LORRIN ALAMSON COOKE, Connecticut’s 40th governor, was born in New Marlboro, Massachusetts, on April 6, 1831. He attended Norfolk Academy in Connecticut, and later taught school in the Connecticut public school system. Cooke entered politics in 1856 as a member of the Connecticut House of Representatives, a position he held for one year. He also served in the Connecticut State Senate from 1883 to 1885, was president of the Senate from 1884 to 1885. He was lieutenant governor of Connecticut from 1885 to 1887, and again from 1895 to 1897. Cooke won the 1896 Republican gubernatorial nomination, and was elected Governor of Connecticut. During his tenure, he advocated for tightening subsidies on public funds to reduce the substantial budget deficit his administration inherited. Cooke was successful in his attempts in leaving a financially sound state treasury, even with increased governmental expenditures, which resulted from the outbreak of the Spanish-American War. On January 4, 1899 Cooke left office, retiring from public service, but staying active in civic events. Governor Lorrin A. Cooke died on August 12, 1902, in Winsted, Connecticut.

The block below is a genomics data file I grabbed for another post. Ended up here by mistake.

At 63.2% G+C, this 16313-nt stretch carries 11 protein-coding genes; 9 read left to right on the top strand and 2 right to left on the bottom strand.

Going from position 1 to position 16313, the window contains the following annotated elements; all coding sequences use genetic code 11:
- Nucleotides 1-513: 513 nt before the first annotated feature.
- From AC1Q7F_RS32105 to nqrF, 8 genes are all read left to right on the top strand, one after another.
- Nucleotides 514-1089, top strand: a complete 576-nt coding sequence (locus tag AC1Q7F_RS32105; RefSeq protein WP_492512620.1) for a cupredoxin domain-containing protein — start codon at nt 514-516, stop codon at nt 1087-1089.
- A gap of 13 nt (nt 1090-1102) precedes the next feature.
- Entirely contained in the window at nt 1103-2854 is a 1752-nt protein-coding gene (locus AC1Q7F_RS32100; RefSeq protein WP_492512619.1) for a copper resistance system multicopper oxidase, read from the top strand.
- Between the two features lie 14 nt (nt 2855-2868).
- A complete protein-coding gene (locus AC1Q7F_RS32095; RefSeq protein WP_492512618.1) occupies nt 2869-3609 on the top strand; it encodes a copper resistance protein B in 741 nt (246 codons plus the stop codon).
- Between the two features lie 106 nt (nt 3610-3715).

Sobel, Robert, and John Raimo, eds. Biographical Directory of the Governors of the United States, 1789-1978, Vol. 1, Westport, Conn.; Meckler Books, 1978. 4 vols.